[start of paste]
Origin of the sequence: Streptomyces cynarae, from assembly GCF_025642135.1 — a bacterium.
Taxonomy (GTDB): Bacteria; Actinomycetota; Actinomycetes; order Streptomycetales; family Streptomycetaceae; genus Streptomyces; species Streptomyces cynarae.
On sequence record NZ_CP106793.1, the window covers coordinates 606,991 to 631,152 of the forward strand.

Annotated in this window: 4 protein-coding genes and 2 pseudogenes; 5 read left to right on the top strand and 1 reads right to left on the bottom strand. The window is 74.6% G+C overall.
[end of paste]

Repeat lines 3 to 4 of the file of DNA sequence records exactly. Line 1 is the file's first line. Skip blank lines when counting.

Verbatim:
On sequence record NZ_CP106793.1, the window covers coordinates 606,991 to 631,152 of the forward strand.

Annotated in this window: 4 protein-coding genes and 2 pseudogenes; 5 read left to right on the top strand and 1 reads right to left on the bottom strand. The window is 74.6% G+C overall.